Western Meadowlark

Western Meadowlark by Mia McPherson

Western Meadowlark by Mia McPherson

Western Meadowlark (Sturnella neglecta); Copyrighted Photo by Mia McPherson

The Western meadowlark is the state bird of Kansas. It has a yellow chest with a black “V” below its throat. Meadowlarks are ground nesting birds. They create nests covered with a roof of grass and bark that is woven into the surrounding vegetation. The nest may be connected to a grass tunnel several feet long. Consequently, untimely mowing, hay cutting or burning may destroy eggs and young. Meadowlarks are most abundant in native grasslands. They forage on the ground on low to semi-low vegetation eating mainly insects, beetles, caterpillars, grasshoppers and snails plus seeds & berries in winter. They will also consume waste grain on cultivated land. However, habitat has been lost to intense agricultural development. It is still abundant but slowly declining throughout much of its range. A short video captures its song at:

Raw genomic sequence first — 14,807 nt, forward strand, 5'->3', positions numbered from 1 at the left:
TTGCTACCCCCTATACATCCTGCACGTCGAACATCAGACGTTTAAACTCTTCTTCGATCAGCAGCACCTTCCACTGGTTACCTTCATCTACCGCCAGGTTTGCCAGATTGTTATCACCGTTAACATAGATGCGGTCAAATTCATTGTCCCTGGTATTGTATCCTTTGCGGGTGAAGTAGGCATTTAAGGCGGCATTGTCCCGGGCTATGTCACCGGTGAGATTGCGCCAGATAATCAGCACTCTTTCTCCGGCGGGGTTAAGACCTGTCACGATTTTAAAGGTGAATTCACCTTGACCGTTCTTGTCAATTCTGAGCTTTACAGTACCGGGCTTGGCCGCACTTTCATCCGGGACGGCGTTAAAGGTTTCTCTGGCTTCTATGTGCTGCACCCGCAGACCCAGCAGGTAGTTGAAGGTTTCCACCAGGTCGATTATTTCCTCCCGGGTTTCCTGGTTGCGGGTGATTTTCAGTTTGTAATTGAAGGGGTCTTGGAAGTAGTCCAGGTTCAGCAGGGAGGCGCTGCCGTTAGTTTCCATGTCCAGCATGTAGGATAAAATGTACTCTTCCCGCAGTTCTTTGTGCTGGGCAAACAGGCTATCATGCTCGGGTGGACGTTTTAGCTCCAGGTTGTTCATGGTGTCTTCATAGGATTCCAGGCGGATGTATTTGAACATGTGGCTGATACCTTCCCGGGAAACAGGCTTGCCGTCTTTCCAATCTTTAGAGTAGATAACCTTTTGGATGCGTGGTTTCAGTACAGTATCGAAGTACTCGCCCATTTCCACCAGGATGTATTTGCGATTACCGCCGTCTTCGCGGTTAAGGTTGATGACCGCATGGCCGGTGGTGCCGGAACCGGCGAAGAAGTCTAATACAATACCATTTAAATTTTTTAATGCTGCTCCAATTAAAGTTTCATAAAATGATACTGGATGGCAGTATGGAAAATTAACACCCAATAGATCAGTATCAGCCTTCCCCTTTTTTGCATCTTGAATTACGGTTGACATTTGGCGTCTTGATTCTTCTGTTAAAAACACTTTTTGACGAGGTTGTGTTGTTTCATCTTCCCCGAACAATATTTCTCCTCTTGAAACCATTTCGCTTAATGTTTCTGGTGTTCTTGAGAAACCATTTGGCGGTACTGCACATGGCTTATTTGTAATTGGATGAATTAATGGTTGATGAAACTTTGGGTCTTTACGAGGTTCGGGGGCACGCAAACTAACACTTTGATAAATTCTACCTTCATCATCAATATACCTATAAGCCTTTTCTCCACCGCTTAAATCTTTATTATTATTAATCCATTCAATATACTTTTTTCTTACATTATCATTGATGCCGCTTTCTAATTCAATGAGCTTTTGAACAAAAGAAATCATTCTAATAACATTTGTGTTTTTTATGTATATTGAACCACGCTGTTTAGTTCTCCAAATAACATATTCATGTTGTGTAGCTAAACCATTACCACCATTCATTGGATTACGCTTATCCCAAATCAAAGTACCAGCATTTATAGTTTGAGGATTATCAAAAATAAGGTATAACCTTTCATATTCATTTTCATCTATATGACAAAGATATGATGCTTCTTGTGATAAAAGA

For a kinetic map of the distribution of Western Meadowlarks during the year visit:

To view more of Mia McPherson meadowlark photos visit